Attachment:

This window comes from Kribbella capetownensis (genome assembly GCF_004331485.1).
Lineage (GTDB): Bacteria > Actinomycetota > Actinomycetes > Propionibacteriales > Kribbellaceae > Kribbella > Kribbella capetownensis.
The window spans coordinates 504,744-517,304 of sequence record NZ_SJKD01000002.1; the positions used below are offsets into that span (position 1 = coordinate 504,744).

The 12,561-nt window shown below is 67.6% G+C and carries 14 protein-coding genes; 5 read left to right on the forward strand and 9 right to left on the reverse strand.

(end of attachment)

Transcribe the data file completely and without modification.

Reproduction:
This window comes from Kribbella capetownensis (genome assembly GCF_004331485.1).
Lineage (GTDB): Bacteria > Actinomycetota > Actinomycetes > Propionibacteriales > Kribbellaceae > Kribbella > Kribbella capetownensis.
The window spans coordinates 504,744-517,304 of sequence record NZ_SJKD01000002.1; the positions used below are offsets into that span (position 1 = coordinate 504,744).

The 12,561-nt window shown below is 67.6% G+C and carries 14 protein-coding genes; 5 read left to right on the forward strand and 9 right to left on the reverse strand.